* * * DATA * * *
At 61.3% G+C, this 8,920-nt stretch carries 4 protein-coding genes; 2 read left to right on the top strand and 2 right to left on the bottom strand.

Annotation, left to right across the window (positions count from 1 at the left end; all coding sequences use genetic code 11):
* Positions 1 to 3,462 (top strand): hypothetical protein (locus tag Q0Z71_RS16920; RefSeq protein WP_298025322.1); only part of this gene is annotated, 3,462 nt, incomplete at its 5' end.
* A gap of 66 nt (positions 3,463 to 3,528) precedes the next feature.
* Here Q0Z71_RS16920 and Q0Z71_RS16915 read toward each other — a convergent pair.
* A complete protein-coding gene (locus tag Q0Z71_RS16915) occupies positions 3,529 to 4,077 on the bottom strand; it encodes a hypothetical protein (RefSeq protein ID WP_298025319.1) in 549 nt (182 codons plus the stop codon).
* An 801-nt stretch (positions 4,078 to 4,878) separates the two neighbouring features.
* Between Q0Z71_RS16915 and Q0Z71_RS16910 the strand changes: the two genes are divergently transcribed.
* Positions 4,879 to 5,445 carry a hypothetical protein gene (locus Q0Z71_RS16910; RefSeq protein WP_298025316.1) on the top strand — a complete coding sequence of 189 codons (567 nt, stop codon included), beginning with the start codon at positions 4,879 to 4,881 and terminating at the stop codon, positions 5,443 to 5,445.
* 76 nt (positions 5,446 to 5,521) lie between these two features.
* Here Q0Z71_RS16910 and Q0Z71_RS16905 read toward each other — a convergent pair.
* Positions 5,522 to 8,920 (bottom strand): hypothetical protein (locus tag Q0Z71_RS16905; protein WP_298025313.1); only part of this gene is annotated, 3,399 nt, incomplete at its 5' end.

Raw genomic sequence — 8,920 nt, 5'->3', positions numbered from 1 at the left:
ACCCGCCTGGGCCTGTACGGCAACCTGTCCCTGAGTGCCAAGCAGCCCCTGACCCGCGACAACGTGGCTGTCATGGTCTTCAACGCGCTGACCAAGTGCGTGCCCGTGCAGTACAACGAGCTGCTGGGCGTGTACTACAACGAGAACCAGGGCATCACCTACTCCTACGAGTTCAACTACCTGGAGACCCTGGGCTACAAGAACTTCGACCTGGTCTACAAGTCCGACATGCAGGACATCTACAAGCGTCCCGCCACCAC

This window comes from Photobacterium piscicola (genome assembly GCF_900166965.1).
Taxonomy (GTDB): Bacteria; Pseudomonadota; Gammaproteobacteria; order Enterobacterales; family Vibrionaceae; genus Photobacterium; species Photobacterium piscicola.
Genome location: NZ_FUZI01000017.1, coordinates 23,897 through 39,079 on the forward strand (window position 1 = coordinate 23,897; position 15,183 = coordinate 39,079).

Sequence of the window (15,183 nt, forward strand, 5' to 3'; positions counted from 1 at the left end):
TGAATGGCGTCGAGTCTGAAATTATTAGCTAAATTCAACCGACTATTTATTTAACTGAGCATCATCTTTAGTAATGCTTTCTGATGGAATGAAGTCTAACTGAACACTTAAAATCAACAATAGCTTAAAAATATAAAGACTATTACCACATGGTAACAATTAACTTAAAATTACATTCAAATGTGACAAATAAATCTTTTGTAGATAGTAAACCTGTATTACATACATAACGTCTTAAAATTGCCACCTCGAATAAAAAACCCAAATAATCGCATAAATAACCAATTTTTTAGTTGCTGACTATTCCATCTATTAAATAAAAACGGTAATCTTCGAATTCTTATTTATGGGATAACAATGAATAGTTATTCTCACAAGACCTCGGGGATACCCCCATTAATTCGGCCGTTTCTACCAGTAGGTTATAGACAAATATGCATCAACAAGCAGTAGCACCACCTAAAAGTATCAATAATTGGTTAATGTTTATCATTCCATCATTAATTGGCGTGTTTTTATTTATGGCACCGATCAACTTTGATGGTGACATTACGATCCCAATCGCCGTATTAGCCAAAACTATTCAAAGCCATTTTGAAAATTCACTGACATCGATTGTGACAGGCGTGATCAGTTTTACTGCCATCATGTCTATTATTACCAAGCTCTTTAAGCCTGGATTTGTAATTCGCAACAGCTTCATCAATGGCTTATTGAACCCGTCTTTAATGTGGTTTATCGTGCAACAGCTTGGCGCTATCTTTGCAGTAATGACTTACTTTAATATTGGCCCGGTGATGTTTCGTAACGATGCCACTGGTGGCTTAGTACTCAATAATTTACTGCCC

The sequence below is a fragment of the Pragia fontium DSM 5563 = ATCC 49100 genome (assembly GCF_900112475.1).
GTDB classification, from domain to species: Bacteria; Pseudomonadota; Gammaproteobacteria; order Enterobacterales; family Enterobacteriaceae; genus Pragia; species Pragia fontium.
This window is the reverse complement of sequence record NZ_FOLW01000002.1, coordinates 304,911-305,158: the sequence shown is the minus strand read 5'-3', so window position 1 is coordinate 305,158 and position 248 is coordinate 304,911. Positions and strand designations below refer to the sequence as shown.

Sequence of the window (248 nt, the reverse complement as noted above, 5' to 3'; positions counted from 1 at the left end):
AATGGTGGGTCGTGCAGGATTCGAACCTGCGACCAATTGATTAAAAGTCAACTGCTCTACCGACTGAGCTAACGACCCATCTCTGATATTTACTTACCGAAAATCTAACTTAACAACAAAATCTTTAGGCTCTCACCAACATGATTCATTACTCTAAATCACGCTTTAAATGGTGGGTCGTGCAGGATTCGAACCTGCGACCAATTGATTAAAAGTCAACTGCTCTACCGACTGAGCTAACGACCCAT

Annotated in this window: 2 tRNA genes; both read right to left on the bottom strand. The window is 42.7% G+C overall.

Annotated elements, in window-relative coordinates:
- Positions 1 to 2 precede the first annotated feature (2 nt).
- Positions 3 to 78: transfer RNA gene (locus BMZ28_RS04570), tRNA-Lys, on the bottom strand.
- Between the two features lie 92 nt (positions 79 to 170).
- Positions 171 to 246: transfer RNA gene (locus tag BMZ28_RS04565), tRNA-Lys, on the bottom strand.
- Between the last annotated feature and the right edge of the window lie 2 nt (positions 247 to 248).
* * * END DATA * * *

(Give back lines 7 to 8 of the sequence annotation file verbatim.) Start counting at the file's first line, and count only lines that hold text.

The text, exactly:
* An 801-nt stretch (positions 4,078 to 4,878) separates the two neighbouring features.
* Between Q0Z71_RS16915 and Q0Z71_RS16910 the strand changes: the two genes are divergently transcribed.